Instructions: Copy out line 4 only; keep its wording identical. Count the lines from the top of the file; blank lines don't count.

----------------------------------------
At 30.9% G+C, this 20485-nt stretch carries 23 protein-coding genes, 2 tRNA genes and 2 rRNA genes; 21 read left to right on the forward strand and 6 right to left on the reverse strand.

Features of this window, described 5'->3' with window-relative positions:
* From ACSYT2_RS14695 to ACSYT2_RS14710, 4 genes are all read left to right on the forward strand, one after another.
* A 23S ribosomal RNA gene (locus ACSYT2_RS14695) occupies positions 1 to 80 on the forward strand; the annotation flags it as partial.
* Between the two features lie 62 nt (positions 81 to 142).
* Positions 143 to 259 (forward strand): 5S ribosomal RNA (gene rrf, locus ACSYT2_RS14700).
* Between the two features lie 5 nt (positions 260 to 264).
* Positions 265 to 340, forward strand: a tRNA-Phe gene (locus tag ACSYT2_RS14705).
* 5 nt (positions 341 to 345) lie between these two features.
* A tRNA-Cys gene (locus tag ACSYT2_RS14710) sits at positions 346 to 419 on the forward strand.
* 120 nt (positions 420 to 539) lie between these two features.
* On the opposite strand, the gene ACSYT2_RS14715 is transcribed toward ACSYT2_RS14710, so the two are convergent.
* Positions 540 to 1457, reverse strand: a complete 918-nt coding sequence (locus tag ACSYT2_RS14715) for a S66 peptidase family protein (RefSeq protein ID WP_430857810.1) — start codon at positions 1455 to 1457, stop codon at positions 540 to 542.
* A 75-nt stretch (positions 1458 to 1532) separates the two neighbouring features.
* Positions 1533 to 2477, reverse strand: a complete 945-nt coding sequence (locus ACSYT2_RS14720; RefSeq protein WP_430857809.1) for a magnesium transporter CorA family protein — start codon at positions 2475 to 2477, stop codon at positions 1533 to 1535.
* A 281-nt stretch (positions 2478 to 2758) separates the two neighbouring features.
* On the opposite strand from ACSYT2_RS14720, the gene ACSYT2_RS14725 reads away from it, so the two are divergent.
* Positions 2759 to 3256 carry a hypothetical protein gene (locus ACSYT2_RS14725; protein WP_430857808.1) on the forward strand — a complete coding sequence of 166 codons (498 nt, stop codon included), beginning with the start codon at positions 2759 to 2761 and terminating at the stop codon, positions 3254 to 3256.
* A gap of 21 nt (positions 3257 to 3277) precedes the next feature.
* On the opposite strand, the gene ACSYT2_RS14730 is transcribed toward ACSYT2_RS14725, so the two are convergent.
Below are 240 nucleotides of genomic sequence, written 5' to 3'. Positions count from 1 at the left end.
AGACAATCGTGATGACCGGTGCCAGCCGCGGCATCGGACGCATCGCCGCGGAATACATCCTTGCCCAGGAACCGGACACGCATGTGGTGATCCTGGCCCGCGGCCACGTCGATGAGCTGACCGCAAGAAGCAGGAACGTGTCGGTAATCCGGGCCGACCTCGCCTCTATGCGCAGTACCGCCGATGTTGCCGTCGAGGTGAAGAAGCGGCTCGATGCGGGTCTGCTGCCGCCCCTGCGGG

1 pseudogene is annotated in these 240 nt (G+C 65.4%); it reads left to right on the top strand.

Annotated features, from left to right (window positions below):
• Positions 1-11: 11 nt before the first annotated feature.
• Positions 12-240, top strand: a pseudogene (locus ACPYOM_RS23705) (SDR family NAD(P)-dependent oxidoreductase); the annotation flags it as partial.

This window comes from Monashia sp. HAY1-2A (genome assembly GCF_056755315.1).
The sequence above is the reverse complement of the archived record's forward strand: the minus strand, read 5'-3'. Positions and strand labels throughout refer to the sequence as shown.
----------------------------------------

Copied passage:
* A 23S ribosomal RNA gene (locus ACSYT2_RS14695) occupies positions 1 to 80 on the forward strand; the annotation flags it as partial.